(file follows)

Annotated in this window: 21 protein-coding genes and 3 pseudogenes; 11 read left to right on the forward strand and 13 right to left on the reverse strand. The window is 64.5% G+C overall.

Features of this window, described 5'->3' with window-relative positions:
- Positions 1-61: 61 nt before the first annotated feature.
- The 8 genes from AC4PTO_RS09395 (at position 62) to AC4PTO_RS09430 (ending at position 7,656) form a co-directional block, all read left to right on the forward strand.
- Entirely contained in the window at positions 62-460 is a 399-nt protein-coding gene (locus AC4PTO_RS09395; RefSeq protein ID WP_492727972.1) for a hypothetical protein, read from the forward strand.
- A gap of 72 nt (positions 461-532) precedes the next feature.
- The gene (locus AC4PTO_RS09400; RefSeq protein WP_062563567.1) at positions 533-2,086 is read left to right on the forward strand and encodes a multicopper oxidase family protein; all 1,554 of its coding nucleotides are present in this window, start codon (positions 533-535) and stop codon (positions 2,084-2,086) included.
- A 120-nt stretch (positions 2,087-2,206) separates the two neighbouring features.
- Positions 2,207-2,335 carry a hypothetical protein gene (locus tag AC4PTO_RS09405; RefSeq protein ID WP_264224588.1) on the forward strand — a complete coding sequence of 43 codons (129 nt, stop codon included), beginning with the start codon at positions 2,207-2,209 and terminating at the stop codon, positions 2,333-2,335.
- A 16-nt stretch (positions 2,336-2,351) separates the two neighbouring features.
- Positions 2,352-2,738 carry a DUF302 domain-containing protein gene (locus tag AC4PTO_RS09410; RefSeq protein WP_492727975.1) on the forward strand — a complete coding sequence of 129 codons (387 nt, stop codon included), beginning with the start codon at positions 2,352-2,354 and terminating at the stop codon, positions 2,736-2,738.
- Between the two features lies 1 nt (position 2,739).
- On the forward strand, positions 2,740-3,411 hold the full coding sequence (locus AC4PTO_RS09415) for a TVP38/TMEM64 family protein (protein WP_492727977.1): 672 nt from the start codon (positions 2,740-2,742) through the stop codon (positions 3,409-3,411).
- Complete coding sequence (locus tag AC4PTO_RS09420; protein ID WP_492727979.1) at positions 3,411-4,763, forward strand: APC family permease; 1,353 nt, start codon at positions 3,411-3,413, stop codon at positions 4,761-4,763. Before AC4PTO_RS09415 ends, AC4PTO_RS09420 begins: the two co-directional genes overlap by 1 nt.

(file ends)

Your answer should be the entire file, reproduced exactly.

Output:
Annotated in this window: 21 protein-coding genes and 3 pseudogenes; 11 read left to right on the forward strand and 13 right to left on the reverse strand. The window is 64.5% G+C overall.

Features of this window, described 5'->3' with window-relative positions:
- Positions 1-61: 61 nt before the first annotated feature.
- The 8 genes from AC4PTO_RS09395 (at position 62) to AC4PTO_RS09430 (ending at position 7,656) form a co-directional block, all read left to right on the forward strand.
- Entirely contained in the window at positions 62-460 is a 399-nt protein-coding gene (locus AC4PTO_RS09395; RefSeq protein ID WP_492727972.1) for a hypothetical protein, read from the forward strand.
- A gap of 72 nt (positions 461-532) precedes the next feature.
- The gene (locus AC4PTO_RS09400; RefSeq protein WP_062563567.1) at positions 533-2,086 is read left to right on the forward strand and encodes a multicopper oxidase family protein; all 1,554 of its coding nucleotides are present in this window, start codon (positions 533-535) and stop codon (positions 2,084-2,086) included.
- A 120-nt stretch (positions 2,087-2,206) separates the two neighbouring features.
- Positions 2,207-2,335 carry a hypothetical protein gene (locus tag AC4PTO_RS09405; RefSeq protein ID WP_264224588.1) on the forward strand — a complete coding sequence of 43 codons (129 nt, stop codon included), beginning with the start codon at positions 2,207-2,209 and terminating at the stop codon, positions 2,333-2,335.
- A 16-nt stretch (positions 2,336-2,351) separates the two neighbouring features.
- Positions 2,352-2,738 carry a DUF302 domain-containing protein gene (locus tag AC4PTO_RS09410; RefSeq protein WP_492727975.1) on the forward strand — a complete coding sequence of 129 codons (387 nt, stop codon included), beginning with the start codon at positions 2,352-2,354 and terminating at the stop codon, positions 2,736-2,738.
- Between the two features lies 1 nt (position 2,739).
- On the forward strand, positions 2,740-3,411 hold the full coding sequence (locus AC4PTO_RS09415) for a TVP38/TMEM64 family protein (protein WP_492727977.1): 672 nt from the start codon (positions 2,740-2,742) through the stop codon (positions 3,409-3,411).
- Complete coding sequence (locus tag AC4PTO_RS09420; protein ID WP_492727979.1) at positions 3,411-4,763, forward strand: APC family permease; 1,353 nt, start codon at positions 3,411-3,413, stop codon at positions 4,761-4,763. Before AC4PTO_RS09415 ends, AC4PTO_RS09420 begins: the two co-directional genes overlap by 1 nt.